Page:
I had to smile when I read this article on the BBC news website. It seems a computer science student was having a little trouble with MySpace
Kris Athi wrote to the BBC after trying since early December to delete his MySpace account. “As I am graduating in the summer,” he explained, “I decided to it was time to grow up and remove any job-threatening information from the internet.”
His profile does not look that job-threatening – just the normal collection of mildly embarrassing photos and obscure messages from fellow students. It does reveal that Kris is studying computer science and wants to develop video games or be an astronaut “when I grow up”.
Kris explained that he had performed the “cancel account” procedure, and confirmed time and again that he did want to delete his account. But to complete the process you then need to reply to a confirmation e-mail from MySpace. That e-mail has never arrived.
“I tried to receive this e-mail about fifty times over three weeks,” Kris said. “As I am studying computer science I like to think I am quite “tech savvy” and understand where to look for such an e-mail should it be sent.
Well it appears that poor old Kris isn’t as “tech savvy” as he would like to think. Firstly it sounds like the confirmation email was being caught by a spam filter, either his ISP or his email provider and besides as MySpace point out you can make your page private so no-one can see it anyway. In Kris’ defense he does claim on his blog to have checked his junk mail, so it does appear to be his ISP at fault.
In a statement MySpace told us, “Kris had no need to cancel his account, he could simply have set his profile to private so no one would have been able to view it without his approval.”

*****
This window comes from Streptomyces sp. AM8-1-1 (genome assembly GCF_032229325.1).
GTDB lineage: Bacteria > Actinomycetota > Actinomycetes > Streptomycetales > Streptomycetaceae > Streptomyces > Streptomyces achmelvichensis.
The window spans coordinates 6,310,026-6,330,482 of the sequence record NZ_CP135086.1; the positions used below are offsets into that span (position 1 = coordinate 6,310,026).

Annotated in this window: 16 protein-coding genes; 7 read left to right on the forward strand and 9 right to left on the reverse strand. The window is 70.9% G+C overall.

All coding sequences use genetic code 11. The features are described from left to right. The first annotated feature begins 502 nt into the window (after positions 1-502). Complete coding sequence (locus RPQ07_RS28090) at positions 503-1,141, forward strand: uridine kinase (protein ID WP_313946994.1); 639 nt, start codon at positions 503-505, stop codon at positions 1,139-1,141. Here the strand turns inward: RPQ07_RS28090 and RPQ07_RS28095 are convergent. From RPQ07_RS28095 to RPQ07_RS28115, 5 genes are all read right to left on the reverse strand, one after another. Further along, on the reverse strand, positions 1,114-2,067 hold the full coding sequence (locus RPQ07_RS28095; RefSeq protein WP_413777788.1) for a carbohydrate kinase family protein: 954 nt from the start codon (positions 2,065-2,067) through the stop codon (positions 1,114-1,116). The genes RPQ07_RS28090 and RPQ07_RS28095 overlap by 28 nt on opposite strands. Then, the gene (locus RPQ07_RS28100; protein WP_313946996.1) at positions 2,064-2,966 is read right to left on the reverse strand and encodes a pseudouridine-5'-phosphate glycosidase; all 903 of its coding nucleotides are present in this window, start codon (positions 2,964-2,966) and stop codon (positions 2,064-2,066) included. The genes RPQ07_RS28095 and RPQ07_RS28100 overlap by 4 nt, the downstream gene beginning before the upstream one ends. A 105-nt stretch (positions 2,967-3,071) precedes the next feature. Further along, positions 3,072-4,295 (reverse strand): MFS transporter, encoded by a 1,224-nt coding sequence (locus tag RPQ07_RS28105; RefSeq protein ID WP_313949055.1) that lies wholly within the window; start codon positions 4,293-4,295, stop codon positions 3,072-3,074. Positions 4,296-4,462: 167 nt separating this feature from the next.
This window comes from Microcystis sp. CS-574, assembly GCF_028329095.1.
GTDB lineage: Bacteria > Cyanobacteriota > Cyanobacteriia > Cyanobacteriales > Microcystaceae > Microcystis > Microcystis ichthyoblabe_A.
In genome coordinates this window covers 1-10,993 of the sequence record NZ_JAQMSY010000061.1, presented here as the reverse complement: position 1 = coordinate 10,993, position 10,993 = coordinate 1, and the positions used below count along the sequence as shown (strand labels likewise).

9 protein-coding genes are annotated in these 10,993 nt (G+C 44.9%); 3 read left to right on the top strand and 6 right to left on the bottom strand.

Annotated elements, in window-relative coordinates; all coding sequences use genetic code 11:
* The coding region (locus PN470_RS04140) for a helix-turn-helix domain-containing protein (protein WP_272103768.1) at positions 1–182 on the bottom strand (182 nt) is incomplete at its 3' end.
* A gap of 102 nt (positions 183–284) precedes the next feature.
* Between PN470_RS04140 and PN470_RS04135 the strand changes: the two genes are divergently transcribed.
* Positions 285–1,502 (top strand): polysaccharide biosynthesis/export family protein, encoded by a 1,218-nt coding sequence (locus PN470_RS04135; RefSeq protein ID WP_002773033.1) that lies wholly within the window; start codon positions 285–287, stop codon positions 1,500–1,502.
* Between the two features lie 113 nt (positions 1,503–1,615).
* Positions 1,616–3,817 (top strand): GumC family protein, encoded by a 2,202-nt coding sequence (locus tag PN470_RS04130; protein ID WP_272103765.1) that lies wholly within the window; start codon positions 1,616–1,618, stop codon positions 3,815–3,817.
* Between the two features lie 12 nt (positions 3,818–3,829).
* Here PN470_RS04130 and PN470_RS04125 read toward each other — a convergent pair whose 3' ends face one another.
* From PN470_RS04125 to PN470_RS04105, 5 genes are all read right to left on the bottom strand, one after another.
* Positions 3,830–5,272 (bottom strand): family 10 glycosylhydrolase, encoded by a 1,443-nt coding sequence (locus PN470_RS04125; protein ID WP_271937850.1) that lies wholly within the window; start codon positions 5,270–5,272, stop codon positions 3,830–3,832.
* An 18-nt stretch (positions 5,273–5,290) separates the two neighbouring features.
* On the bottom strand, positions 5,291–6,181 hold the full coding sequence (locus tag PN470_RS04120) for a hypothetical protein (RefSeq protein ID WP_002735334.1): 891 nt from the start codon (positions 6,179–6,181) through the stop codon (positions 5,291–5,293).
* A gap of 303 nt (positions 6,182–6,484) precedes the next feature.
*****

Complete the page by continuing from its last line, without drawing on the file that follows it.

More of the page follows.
The company went on to explain why Kris may have found it difficult to get hold of the cancellation e-mail. “In some cases e-mails confirming cancellation will be sent to “junk mail” by e-mail providers. E-mails from MySpace can sometimes be blocked entirely because the ISPs block e-mails based on volume.”
But Kris is not impressed: “I think removing your personal information from a site should be less of a pain and performed much more quickly.”
Out of interest I tried to delete my MySpace account and what do you know, about three clicks and I received the email message asking for confirmation!
I am sure Kris would have been complaining had someone managed to delete his account because they didn’t have to confirm their identity. A lot of websites won’t delete or allow changes to information without using email as an identity confirmation that is why most stress the importance of making sure spam filters and blockers aren’t blocking such emails.
Oh and for good measure the BBC then throw in the old scare story about you leaving information scattered all over the information super highway.
We asked a private detective Richard Martinez to have a quick scour of the internet to see what traces Kris had left behind. There was nothing particularly damaging but enough to provide a potential employer – or a fraudster – with lots of information.
What is the betting Mr Martinez just entered Kris Athi in a google search
and stumbled across his website http://www.krisathi.co.uk/ including his CV his blog http://www.klog.co.uk/ and numerous other posts on various websites he has made.
See him demonstrate his 3l33t skills on this BBC Video
Will be interesting to see what future employers make of his 15 seconds of internet fame, just waiting to see what Slashdot and Digg will make of it.
Oh and perhaps they shouldn’t have taken a screen shot.
Since when has University Challenge had specialised subjects? Don’t you mean Mastermind?
Update If it was so difficult to delete your MySpace account then the forthcoming “International Delete Your Myspace Account Day” on January 30th would be a bit of a failure.